The FCA is the key tool employed by the government to require that fraudulently claimed funds be returned to the United States and its citizens. Many FCA cases rely on whistleblowers within companies to find and report such fraud, collect evidence, and sometimes litigate the claims. But whistleblowers face serious risks, as employers are unlikely to shrug off leaks of incriminating information from within their own ranks. The FCA has long protected whistleblowers by authorizing a cause of action for employees who have been retaliated against for involvement with an FCA claim. Traditionally, civil relief for retaliatory actions could be sought by those “in furtherance of an action under [the FCA].” 31 U.S.C. § 3730(h)(1). Because judicial narrowing of the scope of the FCA led to a decline in such cases and a significant drop in monies recovered, Congress sought to make the FCA more effective by expanding protection for whistleblowers. S. Rep. 111-10, 4. Under the FCA as amended in 2009, the ability to seek relief was made available not just to those acting “in furtherance of an action” under the FCA but also to those who undertook “other efforts to stop 1 or more violations of this subchapter.” 31 U.S.C. § 3730(h)(1). The amended FCA and subsequent cases show that Dr. Fakorede states a claim within the category of those protected by the FCA's retaliation provision.

This claim arose in the context of Dr. Fakorede's concern about expenses that were attributed to his practice and thereby retained by his employer, Mid-South. In December 2014, he began requesting financial information from the Hospital that was late and, upon its receipt, raised issues with multiple executives and requested an audit. On January 30, 2015, he was told that over $200,000 of expenses claimed by Mid-South were disallowed. In response, Dr. Fakorede made multiple requests in early February for information about the audit he had requested, emphasizing that his contract contains express language on expenses permitted by federal law. The Hospital told him on February 9 that a line-item audit was in progress. Mid-South terminated Dr. Fakorede on February 10. He was right to be concerned—the audit Dr. Fakorede requested ultimately found that Mid-South claimed over $314,000 in expenses related to his medical practice that were improper.

Dr. Fakorede had correctly warned that the improper expenses could constitute an “illegal kickback scheme.” Healthcare providers who participate in Medicare and Medicaid—which includes all major providers—certify that they are complying with the Stark Law and Anti-Kickback Statute when they submit claims for payment. See CMS-1500, https://www.cms.gov/Medicare/CMS-Forms/CMS-Forms/Downloads/CMS1500.pdf (last visited Sept. 18, 2017) (“In submitting this claim for payment from federal funds, I certify that: ․ this claim ․ complies with all applicable Medicare and/or Medicaid laws, regulations and program instructions for payment including but not limited to the Federal anti-kickback statute and Physician Self-Referral law (commonly known as Stark law) ․”). “Falsely certifying compliance with the Stark or Anti-Kickback Acts in connection with a claim submitted to a federally funded insurance program is actionable under the FCA.” United States ex rel. Kosenske v. Carlisle HMA, Inc., 554 F.3d 88, 94 (3d Cir. 2009) (internal citations omitted).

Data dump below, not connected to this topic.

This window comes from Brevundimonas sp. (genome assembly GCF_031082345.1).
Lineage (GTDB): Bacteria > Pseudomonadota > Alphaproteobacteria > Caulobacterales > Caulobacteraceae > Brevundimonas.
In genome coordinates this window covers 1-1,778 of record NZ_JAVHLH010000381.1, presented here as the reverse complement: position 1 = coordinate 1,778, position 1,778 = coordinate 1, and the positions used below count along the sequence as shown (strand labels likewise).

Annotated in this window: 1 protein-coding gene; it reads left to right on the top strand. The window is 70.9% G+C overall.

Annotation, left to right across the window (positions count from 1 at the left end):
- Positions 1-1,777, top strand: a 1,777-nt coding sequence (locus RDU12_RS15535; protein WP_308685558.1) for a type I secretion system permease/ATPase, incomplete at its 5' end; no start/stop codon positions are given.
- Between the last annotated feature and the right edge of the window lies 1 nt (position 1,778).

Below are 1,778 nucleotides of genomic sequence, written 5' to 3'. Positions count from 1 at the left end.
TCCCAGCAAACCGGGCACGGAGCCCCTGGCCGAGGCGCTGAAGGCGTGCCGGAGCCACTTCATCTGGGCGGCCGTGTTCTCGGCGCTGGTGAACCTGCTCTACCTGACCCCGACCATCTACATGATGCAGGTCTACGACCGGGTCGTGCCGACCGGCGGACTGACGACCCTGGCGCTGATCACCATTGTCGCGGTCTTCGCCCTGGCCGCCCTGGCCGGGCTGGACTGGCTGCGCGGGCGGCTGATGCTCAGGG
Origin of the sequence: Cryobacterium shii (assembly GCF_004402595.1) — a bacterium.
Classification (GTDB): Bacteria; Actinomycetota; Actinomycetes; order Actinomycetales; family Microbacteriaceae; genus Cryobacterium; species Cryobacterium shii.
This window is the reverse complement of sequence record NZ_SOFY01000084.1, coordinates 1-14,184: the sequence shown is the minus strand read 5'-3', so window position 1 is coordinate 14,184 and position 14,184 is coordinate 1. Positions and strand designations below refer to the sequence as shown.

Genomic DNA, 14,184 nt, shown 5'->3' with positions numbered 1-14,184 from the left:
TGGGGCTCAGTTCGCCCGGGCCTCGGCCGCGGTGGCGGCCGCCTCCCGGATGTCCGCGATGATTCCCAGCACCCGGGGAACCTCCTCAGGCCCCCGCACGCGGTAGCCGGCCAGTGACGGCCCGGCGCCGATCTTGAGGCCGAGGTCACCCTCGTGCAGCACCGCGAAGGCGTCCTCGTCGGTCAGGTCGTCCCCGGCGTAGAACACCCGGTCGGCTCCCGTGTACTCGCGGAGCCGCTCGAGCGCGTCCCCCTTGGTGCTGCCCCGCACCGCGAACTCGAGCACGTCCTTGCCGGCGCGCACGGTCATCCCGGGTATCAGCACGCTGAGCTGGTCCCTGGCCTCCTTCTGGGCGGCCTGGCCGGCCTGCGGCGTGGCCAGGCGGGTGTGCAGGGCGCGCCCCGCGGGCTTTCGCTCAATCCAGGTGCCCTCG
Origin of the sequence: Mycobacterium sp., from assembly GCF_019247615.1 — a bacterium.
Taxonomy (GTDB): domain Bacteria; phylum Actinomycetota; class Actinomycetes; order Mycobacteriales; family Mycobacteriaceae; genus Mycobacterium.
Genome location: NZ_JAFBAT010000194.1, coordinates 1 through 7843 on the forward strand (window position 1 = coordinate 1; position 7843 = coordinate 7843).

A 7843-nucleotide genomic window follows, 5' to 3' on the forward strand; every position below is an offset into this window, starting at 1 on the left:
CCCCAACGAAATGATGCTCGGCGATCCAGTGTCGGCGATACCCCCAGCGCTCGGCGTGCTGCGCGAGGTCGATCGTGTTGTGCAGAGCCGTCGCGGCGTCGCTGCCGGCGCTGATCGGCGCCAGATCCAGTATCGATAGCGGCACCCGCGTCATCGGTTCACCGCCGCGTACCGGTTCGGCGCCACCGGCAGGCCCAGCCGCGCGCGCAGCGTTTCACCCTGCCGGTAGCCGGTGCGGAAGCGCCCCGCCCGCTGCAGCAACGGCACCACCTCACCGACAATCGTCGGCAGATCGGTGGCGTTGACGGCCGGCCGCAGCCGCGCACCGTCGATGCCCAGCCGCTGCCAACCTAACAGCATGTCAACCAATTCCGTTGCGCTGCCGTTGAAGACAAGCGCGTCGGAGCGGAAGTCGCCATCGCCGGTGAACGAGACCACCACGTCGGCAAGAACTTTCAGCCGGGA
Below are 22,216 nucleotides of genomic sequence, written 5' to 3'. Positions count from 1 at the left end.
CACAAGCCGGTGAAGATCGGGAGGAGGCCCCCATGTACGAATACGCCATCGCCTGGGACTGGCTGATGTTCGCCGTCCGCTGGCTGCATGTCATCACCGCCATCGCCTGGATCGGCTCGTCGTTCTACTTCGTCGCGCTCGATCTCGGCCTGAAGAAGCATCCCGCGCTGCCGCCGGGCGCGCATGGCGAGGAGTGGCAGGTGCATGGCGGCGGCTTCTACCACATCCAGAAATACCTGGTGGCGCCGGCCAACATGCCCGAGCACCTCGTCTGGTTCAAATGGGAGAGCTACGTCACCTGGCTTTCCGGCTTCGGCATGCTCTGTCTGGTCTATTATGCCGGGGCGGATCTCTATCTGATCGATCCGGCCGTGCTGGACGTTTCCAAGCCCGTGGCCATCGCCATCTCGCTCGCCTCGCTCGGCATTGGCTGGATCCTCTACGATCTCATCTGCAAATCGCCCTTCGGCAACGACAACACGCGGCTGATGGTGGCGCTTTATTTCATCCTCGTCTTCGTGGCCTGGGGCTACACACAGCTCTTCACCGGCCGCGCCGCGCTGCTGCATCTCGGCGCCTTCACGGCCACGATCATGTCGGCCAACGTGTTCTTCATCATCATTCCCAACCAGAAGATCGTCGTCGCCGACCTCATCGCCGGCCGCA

The majority opinion finds that Dr. Fakorede did not adequately plead that he reasonably believed he was engaged in conduct to prevent fraud against the federal government. Maj. Op. 4. However, Dr. Fakorede pled that on multiple occasions, he pointed out his concerns over “an illegal kickback scheme.” He specifically mentioned a “violation of Stark Laws” in an email to executives in the immediate aftermath of his termination. Even the recruiting agreement that was the basis for the claimed expenses stated that Mid-South would include “only those expenses which are legally permitted by federal laws governing recruiting agreements.”

Dr. Fakorede's statements and actions occurred within the context of the healthcare industry, where sophisticated parties such as those involved here are well aware that claims submitted to Medicare are paired with certifications of compliance with applicable laws. In the complaint, Dr. Fakorede pointed out that Stark Law and Anti-Kickback Statute violations can “taint” claims that are made for services covered by Medicare or Medicaid, federally funded programs. Even if the factual basis for some of the steps could have been laid out in more detail, an FCA retaliation claim does not require pleading with particularity. Graham Cty. Soil & Water Conservation Dist. v. United States ex rel. Wilson, 545 U.S. 409, 416 & n.1 (2005). The only question before us is whether Dr. Fakorede's complaint states a claim. Drawing on “judicial experience and common sense” to undertake the “context-specific task” of Rule 12(b)(6), Ashcroft v. Iqbal, 556 U.S. 662, 679 (2009), I believe that Dr. Fakorede adequately pled a reasonable belief that fraud was being committed against the federal government and that Mid-South retaliated against him for acting on that belief. I therefore respectfully dissent.

McKEAGUE, Circuit Judge.